Kansas legal bill on abortion laws tops $1 million

1/22/2014

TOPEKA (AP) — Kansas has paid private law firms slightly more than $1 million to defend anti-abortion laws enacted during the past three years, the attorney general's office confirmed Wednesday, while abortion opponents staged a big rally and an unusual demonstration of fetal ultrasound technology at the Statehouse.

TOPEKA (AP) — Kansas has paid private law firms slightly more than $1 million to defend anti-abortion laws enacted during the past three years, the attorney general's office confirmed Wednesday, while abortion opponents staged a big rally and an unusual demonstration of fetal ultrasound technology at the Statehouse.

Hundreds of abortion opponents converged on the Capitol to mark the 41st anniversary of the U.S. Supreme Court's historic Roe v. Wade decision legalizing abortion across the nation.

A meeting of the state Senate Public Health and Welfare Committee also created a buzz because Chairwoman Mary Pilcher-Cook, a Shawnee Republican and strong abortion opponent, arranged ultrasound tests for two pregnant women. The women remained behind a blue screen with results displayed on a large television monitor.

Kansas has enacted a raft of new restrictions since Republican Gov. Sam Brownback, also strong abortion opponent, took office in January 2011. Abortion providers have responded with multiple federal and state lawsuits.

Litigation costs include $179,000 in attorneys' fees and expenses associated with federal and state lawsuits filed over restrictions enacted just last year. Attorney General Derek Schmidt's office disclosed the figures exclusively at the request of The Associated Press.

Abortion rights groups have portrayed the state's expenses in defending anti-abortion laws in court as costs that could have been avoided, draining resources from social services or education. But some abortion opponents expect the restrictions to eventually be upheld and argue that they're preserving lives and helping women who face crisis pregnancies.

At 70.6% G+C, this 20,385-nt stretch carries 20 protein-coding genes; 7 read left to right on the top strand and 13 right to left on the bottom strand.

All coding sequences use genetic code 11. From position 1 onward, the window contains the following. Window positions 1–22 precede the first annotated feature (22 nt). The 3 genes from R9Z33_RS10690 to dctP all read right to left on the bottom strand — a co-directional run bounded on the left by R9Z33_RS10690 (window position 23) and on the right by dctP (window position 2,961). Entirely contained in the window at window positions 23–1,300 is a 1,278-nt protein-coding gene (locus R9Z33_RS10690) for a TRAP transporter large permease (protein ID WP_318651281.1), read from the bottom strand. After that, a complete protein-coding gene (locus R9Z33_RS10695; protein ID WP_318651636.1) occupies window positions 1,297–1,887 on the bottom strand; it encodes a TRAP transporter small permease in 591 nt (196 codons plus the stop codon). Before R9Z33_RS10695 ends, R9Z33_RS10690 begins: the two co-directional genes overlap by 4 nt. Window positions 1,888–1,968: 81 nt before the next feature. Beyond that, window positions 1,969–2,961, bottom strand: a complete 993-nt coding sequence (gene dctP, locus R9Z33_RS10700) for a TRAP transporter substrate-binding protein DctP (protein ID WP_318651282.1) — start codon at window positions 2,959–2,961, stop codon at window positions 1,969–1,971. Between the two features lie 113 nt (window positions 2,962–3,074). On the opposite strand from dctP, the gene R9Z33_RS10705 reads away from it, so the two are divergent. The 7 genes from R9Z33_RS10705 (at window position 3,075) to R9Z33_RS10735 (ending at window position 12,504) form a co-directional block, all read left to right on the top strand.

Dale Porter, a Paxico resident who attended the rally with his wife, Natalie, and their nine children ages 5 1/2 months to 11 years, said the costs are "absolutely worth it."

"We're trying to protect innocent human beings who are under the threat of having their lives taken away," Porter said as his youngest child, Benedict, squirmed under a warm blanket in his father's arms. "When we have a just cause, there's no problem using an enormous amount of resources."

Peter Brownlie, president and CEO of Planned Parenthood of Kansas and Mid-Missouri, which performs abortions at a suburban Kansas City clinic, said the money could be better spent on "real needs," such as health care, education and economic development.

While Kansas has enacted sweeping limits on abortion and providers since Brownback took office, it hasn't attempted to ban abortions in the earliest weeks of pregnancies, as in Arkansas and North Dakota. The newest Kansas restrictions, challenged in separate state and federal lawsuits last summer, block tax breaks for abortion providers and govern what appears on their websites.

A state lawsuit is still pending against health and safety regulations approved in 2011 specifically for abortion clinics, but the state prevailed in a federal lawsuit against 2011 restrictions on private health insurance coverage for elective abortions. All of those cases have been handled by the firm of Thompson Ramsdell & Qualseth of Lawrence.

A federal lawsuit against a 2011 law preventing the state from distributing federal family planning dollars to Planned Parenthood to provide non-abortion services is before the 10th U.S. Circuit Court of Appeals in Denver. That case has been handled by Foulston Siefkin, the state's largest law firm, which has offices in Wichita, Topeka and Overland Park.

"It's truly unfortunate for the state of Kansas and Kansas taxpayers that our governor and our state continue to waste money," Brownlie said.

Abortion rights supporters kept a low profile Wednesday, as they often do on the Roe anniversary. Brownlie, who was not at the Statehouse, criticized the rally as "political theater," and said the ultrasound demonstration "borders on ludicrous."

"The fact that there's political theater going on in the Statehouse actually shows what's wrong," Brownlie said. "Medical decisions need to be made by women and their doctors."

Pilcher-Cook said afterward that the demonstration informed the committee about science and increasingly portable medical technology.

During the rally, U.S. Rep. Tim Huelskamp, a conservative western Kansas Republican, compared the Roe decision to the U.S. Supreme Court's infamous Dred Scott decision in 1857 protecting slavery before the Civil War.

"History is on our side," Huelskamp said.

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